LEE Conetta is Glasgow food royalty, with many years’ experience helping to run one of the city’s biggest restaurant groups.

Each fortnight in Times Out, she will share memories of her life less ordinary, and the food she loves to cook.

This week, Mrs Conetta recalls the time her life took a decidedly ‘Sound of Music’ turn when she stood up for three troubled nuns, and she shares her take on a chicken dish with Portuguese roots…

Glasgow Times: Cooking with Mrs Conetta

JOE and I were in Spain on holiday one year, when we received the sad news a friend’s family member was very ill.

We decided to drive to see her to show her support, and first of all, to go to Fátima, a Portuguese town which is home to a Catholic pilgrimage site, in order to get rosary beads for her.

When we arrived, Joe dropped me off at the shop, where I purchased the rosaries and made my way along the street to where he had parked.

What a sight greeted me.

Joe was standing between two police officers, who were arguing with him. I could not believe it - what had he done?

“What has happened?,” I asked as I reached them.

“They are saying we came the wrong way up a one-way street and the fine is 100 euros,” Joe replied.

I was furious. There was no sign anywhere to indicate it was a one-way street, so how could we have known?

Just then, another three cars came up the street, the same way we had driven.

I protested: “There are no signs, look – all these people are coming the same way we did. This is not fair.”

The officers ignored me, however, and pulled over the third car, to charge them 100 euros too.

Three nuns got out.

READ MORE: 'My holiday was a series of disasters' - Mrs Conetta's travel tales

I was furious again. I approached the car and said, ‘Sisters, you are going to be charged 100 euros for coming up this street.’ They had a look of horror on their faces.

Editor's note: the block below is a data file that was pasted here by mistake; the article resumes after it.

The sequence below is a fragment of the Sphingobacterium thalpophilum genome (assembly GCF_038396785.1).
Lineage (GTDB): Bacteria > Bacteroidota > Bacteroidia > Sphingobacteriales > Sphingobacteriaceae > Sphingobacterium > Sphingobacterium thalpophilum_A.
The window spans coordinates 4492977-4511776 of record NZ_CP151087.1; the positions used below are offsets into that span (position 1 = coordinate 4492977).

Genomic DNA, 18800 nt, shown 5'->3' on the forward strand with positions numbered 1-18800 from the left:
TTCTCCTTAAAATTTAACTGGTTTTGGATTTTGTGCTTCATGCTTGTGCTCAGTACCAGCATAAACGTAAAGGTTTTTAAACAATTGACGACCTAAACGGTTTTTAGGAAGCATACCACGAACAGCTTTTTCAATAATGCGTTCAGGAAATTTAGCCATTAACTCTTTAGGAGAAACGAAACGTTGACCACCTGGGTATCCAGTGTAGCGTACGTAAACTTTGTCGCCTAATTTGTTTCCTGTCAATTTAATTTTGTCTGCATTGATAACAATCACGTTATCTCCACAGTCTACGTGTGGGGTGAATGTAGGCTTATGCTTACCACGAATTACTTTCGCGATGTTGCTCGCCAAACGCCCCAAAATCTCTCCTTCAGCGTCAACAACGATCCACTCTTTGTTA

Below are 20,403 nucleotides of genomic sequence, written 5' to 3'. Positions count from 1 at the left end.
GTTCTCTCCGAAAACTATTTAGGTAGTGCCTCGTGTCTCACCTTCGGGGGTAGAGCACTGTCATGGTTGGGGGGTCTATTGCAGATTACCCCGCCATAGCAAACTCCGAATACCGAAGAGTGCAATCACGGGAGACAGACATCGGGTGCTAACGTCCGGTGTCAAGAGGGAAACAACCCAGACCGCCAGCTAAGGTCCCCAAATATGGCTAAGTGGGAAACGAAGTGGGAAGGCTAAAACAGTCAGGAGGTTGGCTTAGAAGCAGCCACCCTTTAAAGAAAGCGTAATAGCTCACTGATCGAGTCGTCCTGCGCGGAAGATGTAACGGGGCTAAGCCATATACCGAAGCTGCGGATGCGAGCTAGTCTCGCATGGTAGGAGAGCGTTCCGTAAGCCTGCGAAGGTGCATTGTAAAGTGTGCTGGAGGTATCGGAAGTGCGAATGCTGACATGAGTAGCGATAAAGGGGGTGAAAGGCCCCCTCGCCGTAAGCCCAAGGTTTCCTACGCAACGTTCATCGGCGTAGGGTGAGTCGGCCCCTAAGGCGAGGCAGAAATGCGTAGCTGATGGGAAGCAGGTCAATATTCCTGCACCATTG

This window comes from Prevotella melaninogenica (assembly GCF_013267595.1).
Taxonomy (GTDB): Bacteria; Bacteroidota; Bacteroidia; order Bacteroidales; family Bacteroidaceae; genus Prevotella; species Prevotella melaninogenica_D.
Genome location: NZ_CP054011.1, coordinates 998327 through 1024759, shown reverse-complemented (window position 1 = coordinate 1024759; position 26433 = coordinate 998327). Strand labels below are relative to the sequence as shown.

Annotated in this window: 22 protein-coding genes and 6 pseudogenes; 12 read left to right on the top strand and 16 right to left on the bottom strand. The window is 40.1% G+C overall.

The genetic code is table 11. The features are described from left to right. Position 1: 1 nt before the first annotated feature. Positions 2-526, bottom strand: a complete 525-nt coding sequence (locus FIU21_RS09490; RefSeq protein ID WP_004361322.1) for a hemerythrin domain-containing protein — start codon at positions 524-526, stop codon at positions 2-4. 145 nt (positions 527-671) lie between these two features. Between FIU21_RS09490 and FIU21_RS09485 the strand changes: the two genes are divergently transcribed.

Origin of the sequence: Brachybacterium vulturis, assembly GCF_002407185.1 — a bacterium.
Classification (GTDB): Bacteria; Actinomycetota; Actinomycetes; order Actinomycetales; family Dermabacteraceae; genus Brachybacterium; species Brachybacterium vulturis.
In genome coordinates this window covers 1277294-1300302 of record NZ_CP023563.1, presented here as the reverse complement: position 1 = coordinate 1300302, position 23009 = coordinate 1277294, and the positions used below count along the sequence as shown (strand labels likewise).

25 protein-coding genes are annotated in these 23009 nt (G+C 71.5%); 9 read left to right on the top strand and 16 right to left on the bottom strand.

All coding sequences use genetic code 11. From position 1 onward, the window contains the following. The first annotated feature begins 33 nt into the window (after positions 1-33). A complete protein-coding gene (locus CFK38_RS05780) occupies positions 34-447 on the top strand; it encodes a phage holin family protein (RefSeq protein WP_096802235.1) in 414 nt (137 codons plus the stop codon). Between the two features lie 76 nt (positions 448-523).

“Don’t worry,” I said, glaring at the police officers. “I will pay it for you.” Turning to the officers, I said: “You are not going to charge these Sisters, are you? This is a holy place. Why would you do that, when there is no sign?”

He started writing out the ticket, so I told him I would pay and he asked me why on earth I would do such a thing.

In my best Portuguese, Spanish and Italian all mixed up into one, I said: “Because I, unlike you, am a human being.”

The nuns – Sister Monica, Sister Agnes and Sister Veronica - were very grateful – they were cheerful and smiling and had travelled from Huelva in Spain where they ran an orphanage. It was like something out of The Sound of Music. They told me I should visit them someday in Spain, but I haven’t quite got around to it yet….

In honour of our brief Portugal trip that day, I’m sharing my recipe for an Algarve speciality, peri peri chicken.

Known also as Chicken Piri Piri, it is a delicious and traditional Portuguese dish involving as many chillies as you dare…buon appetito!

Glasgow Times:



1 whole chicken 

4 red chillies, chopped

3 garlic cloves

2 teaspoons sweet paprika

2 tbsp red wine vinegar

2 tbsp chopped parsley

2 tbsp olive oil

METHOD Put the chillies and garlic in food processor with good pinch of salt and blend to a paste.

Add the paprika, red wine vinegar, parsley and and oil.

Mix well then smear over the chicken.

Leave for at least one hour, or overnight if possible.

Heat the oven to 200 degrees centigrade or Gas Mark 6 and cook for 40 minutes on a baking tray until golden and the juices run clear.

To char the skin, grill for a further five to 10 minutes.

Serve with a little tabasco.